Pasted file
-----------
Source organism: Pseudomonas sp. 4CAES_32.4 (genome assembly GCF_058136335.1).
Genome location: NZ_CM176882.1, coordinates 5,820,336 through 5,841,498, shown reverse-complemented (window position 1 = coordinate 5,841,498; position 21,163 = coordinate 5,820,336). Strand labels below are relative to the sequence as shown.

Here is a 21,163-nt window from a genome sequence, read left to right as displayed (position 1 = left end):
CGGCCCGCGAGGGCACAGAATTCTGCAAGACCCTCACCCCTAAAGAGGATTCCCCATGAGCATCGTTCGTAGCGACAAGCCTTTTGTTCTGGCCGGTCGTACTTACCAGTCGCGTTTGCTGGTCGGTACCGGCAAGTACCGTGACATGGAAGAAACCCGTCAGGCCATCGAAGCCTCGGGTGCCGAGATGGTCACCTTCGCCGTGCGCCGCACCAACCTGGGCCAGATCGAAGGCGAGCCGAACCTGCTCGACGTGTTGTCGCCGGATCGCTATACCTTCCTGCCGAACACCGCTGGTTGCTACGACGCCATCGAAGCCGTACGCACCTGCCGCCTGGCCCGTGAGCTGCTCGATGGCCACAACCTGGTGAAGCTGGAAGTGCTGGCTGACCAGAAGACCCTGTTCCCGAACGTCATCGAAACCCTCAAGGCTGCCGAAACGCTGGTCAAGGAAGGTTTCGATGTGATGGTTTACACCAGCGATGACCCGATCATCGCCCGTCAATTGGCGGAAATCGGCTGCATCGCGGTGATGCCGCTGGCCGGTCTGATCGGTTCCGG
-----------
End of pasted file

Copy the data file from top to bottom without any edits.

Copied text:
Source organism: Pseudomonas sp. 4CAES_32.4 (genome assembly GCF_058136335.1).
Genome location: NZ_CM176882.1, coordinates 5,820,336 through 5,841,498, shown reverse-complemented (window position 1 = coordinate 5,841,498; position 21,163 = coordinate 5,820,336). Strand labels below are relative to the sequence as shown.

Here is a 21,163-nt window from a genome sequence, read left to right as displayed (position 1 = left end):
CGGCCCGCGAGGGCACAGAATTCTGCAAGACCCTCACCCCTAAAGAGGATTCCCCATGAGCATCGTTCGTAGCGACAAGCCTTTTGTTCTGGCCGGTCGTACTTACCAGTCGCGTTTGCTGGTCGGTACCGGCAAGTACCGTGACATGGAAGAAACCCGTCAGGCCATCGAAGCCTCGGGTGCCGAGATGGTCACCTTCGCCGTGCGCCGCACCAACCTGGGCCAGATCGAAGGCGAGCCGAACCTGCTCGACGTGTTGTCGCCGGATCGCTATACCTTCCTGCCGAACACCGCTGGTTGCTACGACGCCATCGAAGCCGTACGCACCTGCCGCCTGGCCCGTGAGCTGCTCGATGGCCACAACCTGGTGAAGCTGGAAGTGCTGGCTGACCAGAAGACCCTGTTCCCGAACGTCATCGAAACCCTCAAGGCTGCCGAAACGCTGGTCAAGGAAGGTTTCGATGTGATGGTTTACACCAGCGATGACCCGATCATCGCCCGTCAATTGGCGGAAATCGGCTGCATCGCGGTGATGCCGCTGGCCGGTCTGATCGGTTCCGG